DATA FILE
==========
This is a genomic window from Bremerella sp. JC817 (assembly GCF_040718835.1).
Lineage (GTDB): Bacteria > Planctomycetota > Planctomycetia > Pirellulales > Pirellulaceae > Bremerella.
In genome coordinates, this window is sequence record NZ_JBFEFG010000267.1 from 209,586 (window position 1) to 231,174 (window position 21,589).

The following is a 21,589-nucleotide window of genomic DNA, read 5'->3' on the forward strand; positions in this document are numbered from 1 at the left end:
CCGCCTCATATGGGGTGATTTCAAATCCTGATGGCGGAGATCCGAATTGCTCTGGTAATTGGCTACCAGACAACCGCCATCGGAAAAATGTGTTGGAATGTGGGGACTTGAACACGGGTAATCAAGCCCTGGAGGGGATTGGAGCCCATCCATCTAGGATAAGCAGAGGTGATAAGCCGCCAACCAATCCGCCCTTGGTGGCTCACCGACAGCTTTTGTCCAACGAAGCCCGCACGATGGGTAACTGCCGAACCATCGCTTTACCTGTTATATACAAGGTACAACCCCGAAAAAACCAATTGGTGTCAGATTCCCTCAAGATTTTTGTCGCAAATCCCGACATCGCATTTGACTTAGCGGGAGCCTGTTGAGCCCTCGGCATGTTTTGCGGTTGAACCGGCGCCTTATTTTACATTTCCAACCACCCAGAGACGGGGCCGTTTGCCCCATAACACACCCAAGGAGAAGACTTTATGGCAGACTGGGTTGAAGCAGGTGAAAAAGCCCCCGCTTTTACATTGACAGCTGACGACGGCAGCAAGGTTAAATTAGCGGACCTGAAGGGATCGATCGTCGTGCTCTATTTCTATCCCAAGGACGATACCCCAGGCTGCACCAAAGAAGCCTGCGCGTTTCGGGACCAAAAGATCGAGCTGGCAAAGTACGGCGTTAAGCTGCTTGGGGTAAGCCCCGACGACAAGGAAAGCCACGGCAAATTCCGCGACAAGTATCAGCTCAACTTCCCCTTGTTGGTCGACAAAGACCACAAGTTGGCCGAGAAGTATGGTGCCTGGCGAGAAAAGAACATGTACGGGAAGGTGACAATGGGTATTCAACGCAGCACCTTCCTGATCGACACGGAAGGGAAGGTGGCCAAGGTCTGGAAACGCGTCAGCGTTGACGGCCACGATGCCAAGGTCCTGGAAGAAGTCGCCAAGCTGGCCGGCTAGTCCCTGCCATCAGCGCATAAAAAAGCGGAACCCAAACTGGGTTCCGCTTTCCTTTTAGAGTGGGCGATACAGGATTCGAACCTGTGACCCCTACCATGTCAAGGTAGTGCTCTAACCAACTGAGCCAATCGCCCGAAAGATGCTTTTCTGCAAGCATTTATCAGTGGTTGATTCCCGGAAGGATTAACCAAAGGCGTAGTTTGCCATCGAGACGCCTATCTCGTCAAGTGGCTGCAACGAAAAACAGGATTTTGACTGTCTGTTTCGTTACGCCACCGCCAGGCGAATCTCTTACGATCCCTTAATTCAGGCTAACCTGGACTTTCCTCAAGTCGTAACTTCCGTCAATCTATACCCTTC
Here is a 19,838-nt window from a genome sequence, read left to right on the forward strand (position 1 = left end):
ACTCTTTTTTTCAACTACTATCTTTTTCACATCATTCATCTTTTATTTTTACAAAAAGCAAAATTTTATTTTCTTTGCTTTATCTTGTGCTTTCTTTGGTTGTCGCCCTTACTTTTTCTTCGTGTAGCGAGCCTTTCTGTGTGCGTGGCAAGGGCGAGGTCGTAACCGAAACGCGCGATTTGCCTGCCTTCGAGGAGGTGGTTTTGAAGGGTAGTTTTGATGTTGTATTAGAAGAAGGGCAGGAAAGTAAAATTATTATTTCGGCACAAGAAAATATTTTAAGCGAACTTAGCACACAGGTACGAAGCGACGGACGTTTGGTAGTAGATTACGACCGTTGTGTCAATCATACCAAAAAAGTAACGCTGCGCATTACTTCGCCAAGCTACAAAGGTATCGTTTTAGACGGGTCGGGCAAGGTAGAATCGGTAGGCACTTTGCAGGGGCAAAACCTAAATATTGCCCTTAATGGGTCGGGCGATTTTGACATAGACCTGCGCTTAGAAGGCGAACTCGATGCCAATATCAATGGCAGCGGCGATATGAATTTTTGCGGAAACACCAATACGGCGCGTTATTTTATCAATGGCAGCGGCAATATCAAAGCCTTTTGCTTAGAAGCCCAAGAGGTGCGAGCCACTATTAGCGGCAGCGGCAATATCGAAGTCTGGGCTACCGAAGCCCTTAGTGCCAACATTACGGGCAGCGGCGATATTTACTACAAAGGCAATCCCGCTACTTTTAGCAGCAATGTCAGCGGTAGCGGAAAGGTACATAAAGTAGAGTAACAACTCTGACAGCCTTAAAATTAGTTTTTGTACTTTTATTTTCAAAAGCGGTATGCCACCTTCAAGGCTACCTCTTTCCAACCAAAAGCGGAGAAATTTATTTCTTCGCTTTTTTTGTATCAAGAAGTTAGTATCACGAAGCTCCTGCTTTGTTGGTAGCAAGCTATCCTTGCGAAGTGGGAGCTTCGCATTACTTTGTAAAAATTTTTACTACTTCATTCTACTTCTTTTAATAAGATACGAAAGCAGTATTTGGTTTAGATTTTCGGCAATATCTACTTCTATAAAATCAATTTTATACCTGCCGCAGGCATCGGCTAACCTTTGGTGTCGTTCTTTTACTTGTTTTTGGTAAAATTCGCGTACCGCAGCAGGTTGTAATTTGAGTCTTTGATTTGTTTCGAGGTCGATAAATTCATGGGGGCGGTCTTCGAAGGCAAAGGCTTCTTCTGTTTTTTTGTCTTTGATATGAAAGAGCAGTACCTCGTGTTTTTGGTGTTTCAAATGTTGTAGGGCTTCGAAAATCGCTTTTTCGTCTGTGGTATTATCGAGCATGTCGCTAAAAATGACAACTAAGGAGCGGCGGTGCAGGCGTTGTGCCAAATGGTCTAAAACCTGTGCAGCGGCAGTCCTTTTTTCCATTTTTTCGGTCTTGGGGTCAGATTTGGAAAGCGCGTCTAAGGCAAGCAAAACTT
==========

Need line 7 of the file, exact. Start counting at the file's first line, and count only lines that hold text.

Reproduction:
ACTCTTTTTTTCAACTACTATCTTTTTCACATCATTCATCTTTTATTTTTACAAAAAGCAAAATTTTATTTTCTTTGCTTTATCTTGTGCTTTCTTTGGTTGTCGCCCTTACTTTTTCTTCGTGTAGCGAGCCTTTCTGTGTGCGTGGCAAGGGCGAGGTCGTAACCGAAACGCGCGATTTGCCTGCCTTCGAGGAGGTGGTTTTGAAGGGTAGTTTTGATGTTGTATTAGAAGAAGGGCAGGAAAGTAAAATTATTATTTCGGCACAAGAAAATATTTTAAGCGAACTTAGCACACAGGTACGAAGCGACGGACGTTTGGTAGTAGATTACGACCGTTGTGTCAATCATACCAAAAAAGTAACGCTGCGCATTACTTCGCCAAGCTACAAAGGTATCGTTTTAGACGGGTCGGGCAAGGTAGAATCGGTAGGCACTTTGCAGGGGCAAAACCTAAATATTGCCCTTAATGGGTCGGGCGATTTTGACATAGACCTGCGCTTAGAAGGCGAACTCGATGCCAATATCAATGGCAGCGGCGATATGAATTTTTGCGGAAACACCAATACGGCGCGTTATTTTATCAATGGCAGCGGCAATATCAAAGCCTTTTGCTTAGAAGCCCAAGAGGTGCGAGCCACTATTAGCGGCAGCGGCAATATCGAAGTCTGGGCTACCGAAGCCCTTAGTGCCAACATTACGGGCAGCGGCGATATTTACTACAAAGGCAATCCCGCTACTTTTAGCAGCAATGTCAGCGGTAGCGGAAAGGTACATAAAGTAGAGTAACAACTCTGACAGCCTTAAAATTAGTTTTTGTACTTTTATTTTCAAAAGCGGTATGCCACCTTCAAGGCTACCTCTTTCCAACCAAAAGCGGAGAAATTTATTTCTTCGCTTTTTTTGTATCAAGAAGTTAGTATCACGAAGCTCCTGCTTTGTTGGTAGCAAGCTATCCTTGCGAAGTGGGAGCTTCGCATTACTTTGTAAAAATTTTTACTACTTCATTCTACTTCTTTTAATAAGATACGAAAGCAGTATTTGGTTTAGATTTTCGGCAATATCTACTTCTATAAAATCAATTTTATACCTGCCGCAGGCATCGGCTAACCTTTGGTGTCGTTCTTTTACTTGTTTTTGGTAAAATTCGCGTACCGCAGCAGGTTGTAATTTGAGTCTTTGATTTGTTTCGAGGTCGATAAATTCATGGGGGCGGTCTTCGAAGGCAAAGGCTTCTTCTGTTTTTTTGTCTTTGATATGAAAGAGCAGTACCTCGTGTTTTTGGTGTTTCAAATGTTGTAGGGCTTCGAAAATCGCTTTTTCGTCTGTGGTATTATCGAGCATGTCGCTAAAAATGACAACTAAGGAGCGGCGGTGCAGGCGTTGTGCCAAATGGTCTAAAACCTGTGCAGCGGCAGTCCTTTTTTCCATTTTTTCGGTCTTGGGGTCAGATTTGGAAAGCGCGTCTAAGGCAAGCAAAACTT